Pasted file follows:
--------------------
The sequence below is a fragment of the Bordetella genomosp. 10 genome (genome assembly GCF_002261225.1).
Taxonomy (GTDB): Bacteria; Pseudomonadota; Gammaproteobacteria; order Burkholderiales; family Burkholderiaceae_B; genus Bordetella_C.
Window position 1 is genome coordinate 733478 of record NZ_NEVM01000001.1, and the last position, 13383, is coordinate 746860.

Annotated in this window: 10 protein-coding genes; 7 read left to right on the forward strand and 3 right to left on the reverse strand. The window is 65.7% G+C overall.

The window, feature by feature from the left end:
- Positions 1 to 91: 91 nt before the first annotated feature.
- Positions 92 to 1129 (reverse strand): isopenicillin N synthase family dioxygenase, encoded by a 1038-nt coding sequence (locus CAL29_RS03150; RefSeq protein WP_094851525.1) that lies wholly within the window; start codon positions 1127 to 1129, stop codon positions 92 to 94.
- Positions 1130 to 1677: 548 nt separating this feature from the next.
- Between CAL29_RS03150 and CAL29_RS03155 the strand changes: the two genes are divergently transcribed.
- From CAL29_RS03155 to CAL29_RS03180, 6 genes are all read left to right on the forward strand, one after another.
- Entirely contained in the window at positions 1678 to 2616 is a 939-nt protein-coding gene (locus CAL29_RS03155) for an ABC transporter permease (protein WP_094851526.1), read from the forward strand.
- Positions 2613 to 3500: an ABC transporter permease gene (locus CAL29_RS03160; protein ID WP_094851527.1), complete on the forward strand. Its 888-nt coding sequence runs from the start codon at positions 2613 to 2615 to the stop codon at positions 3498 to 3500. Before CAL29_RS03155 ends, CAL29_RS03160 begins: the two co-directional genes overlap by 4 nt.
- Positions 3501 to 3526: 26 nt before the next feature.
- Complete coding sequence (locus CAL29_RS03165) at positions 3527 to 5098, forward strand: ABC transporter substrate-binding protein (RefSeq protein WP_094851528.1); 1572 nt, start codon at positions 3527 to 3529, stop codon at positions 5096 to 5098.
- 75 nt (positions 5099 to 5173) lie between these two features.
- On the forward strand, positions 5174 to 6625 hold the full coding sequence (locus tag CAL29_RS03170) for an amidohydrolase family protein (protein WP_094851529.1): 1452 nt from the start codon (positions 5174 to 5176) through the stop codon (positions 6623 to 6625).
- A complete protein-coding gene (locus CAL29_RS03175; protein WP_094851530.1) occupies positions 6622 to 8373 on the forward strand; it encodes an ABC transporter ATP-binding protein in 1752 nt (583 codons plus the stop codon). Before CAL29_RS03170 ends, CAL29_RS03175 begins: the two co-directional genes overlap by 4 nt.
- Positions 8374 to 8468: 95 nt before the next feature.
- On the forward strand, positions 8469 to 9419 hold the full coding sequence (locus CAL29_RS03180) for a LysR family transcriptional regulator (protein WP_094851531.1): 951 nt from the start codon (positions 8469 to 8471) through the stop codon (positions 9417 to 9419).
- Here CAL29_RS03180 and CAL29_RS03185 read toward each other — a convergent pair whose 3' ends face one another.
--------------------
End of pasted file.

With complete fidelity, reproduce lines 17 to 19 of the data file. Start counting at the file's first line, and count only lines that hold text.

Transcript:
- A complete protein-coding gene (locus CAL29_RS03175; protein WP_094851530.1) occupies positions 6622 to 8373 on the forward strand; it encodes an ABC transporter ATP-binding protein in 1752 nt (583 codons plus the stop codon). Before CAL29_RS03170 ends, CAL29_RS03175 begins: the two co-directional genes overlap by 4 nt.
- Positions 8374 to 8468: 95 nt before the next feature.
- On the forward strand, positions 8469 to 9419 hold the full coding sequence (locus CAL29_RS03180) for a LysR family transcriptional regulator (protein WP_094851531.1): 951 nt from the start codon (positions 8469 to 8471) through the stop codon (positions 9417 to 9419).